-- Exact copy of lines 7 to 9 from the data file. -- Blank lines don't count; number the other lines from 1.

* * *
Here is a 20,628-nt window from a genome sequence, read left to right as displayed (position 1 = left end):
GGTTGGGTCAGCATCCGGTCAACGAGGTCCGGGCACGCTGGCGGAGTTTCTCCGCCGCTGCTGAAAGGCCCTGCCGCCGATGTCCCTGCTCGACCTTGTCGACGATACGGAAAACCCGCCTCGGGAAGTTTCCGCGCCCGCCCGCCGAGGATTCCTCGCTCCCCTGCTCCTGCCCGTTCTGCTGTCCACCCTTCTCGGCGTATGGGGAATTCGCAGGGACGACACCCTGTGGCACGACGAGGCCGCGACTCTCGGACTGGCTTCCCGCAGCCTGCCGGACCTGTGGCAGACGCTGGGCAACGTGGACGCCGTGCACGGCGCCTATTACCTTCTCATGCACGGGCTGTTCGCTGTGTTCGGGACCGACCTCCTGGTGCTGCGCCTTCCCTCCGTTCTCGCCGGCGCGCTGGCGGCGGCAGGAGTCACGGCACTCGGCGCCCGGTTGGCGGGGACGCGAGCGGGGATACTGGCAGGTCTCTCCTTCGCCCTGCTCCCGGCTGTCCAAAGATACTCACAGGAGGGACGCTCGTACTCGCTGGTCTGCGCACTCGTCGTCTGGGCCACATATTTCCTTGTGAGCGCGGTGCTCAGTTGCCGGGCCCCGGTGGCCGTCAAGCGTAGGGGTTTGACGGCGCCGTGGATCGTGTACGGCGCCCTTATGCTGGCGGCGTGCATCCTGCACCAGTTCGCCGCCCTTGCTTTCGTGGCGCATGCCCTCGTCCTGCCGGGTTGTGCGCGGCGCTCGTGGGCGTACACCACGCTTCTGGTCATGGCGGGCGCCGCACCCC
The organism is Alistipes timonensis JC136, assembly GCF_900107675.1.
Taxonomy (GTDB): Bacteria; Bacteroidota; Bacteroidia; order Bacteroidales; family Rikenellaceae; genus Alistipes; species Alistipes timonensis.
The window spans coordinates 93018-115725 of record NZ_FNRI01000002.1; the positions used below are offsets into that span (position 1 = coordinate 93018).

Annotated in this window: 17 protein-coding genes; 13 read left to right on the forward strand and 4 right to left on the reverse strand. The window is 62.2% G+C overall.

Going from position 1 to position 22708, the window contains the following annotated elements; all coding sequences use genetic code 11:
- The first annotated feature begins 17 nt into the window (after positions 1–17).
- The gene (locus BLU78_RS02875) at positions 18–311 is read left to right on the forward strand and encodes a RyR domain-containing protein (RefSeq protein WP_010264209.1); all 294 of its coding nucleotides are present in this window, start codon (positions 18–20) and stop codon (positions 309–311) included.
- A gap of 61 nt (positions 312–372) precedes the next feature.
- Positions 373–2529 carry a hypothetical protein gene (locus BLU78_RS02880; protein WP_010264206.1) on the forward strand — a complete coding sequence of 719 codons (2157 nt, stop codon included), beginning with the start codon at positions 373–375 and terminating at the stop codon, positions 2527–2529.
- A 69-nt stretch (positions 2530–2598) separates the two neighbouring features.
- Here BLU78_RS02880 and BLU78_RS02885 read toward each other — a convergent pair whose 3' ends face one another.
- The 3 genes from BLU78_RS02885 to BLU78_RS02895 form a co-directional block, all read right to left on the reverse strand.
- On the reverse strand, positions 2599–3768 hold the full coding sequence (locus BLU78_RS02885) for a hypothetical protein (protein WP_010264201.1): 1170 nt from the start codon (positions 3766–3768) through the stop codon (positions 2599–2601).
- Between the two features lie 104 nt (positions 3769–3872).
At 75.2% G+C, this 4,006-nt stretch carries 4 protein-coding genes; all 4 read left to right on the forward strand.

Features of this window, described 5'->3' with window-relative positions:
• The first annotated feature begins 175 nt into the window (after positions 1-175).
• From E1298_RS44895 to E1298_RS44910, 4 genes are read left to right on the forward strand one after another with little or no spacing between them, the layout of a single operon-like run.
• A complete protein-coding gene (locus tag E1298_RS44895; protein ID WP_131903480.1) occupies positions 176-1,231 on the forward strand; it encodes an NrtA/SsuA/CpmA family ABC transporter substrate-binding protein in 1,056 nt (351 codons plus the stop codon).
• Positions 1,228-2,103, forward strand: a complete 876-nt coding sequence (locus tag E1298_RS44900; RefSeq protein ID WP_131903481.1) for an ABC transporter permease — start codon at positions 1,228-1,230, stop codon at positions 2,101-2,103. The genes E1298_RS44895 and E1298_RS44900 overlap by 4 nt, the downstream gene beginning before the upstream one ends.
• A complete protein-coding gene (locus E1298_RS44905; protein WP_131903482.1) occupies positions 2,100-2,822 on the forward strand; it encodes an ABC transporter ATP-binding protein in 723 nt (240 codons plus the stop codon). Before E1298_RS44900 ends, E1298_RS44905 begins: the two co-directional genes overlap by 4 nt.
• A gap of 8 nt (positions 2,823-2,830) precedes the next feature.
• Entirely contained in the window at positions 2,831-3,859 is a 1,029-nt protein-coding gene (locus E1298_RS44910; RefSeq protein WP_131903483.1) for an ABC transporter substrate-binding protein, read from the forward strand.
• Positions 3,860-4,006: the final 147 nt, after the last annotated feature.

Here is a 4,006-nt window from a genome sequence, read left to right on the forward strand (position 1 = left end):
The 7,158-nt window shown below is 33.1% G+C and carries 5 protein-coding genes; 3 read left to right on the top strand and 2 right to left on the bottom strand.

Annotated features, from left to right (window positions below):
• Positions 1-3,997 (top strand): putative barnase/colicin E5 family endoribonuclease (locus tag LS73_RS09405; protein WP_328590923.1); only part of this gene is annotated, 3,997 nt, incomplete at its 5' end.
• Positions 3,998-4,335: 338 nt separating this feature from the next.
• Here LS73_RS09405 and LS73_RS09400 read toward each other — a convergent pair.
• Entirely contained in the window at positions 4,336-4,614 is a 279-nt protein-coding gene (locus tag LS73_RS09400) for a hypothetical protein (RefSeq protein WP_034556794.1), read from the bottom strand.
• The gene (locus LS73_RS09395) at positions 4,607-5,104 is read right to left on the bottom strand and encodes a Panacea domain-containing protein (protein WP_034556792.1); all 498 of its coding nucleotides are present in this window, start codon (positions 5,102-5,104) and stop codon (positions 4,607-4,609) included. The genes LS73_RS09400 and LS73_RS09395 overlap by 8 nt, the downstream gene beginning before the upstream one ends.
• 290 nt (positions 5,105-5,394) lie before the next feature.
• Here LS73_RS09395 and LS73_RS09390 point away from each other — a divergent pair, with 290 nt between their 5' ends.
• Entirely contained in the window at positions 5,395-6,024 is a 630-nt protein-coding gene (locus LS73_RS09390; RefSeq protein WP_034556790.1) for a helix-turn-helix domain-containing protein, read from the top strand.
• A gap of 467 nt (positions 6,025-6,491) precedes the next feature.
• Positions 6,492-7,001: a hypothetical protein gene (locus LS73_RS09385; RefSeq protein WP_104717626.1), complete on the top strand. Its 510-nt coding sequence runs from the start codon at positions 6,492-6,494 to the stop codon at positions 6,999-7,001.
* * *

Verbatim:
Going from position 1 to position 22708, the window contains the following annotated elements; all coding sequences use genetic code 11:
- The first annotated feature begins 17 nt into the window (after positions 1–17).
- The gene (locus BLU78_RS02875) at positions 18–311 is read left to right on the forward strand and encodes a RyR domain-containing protein (RefSeq protein WP_010264209.1); all 294 of its coding nucleotides are present in this window, start codon (positions 18–20) and stop codon (positions 309–311) included.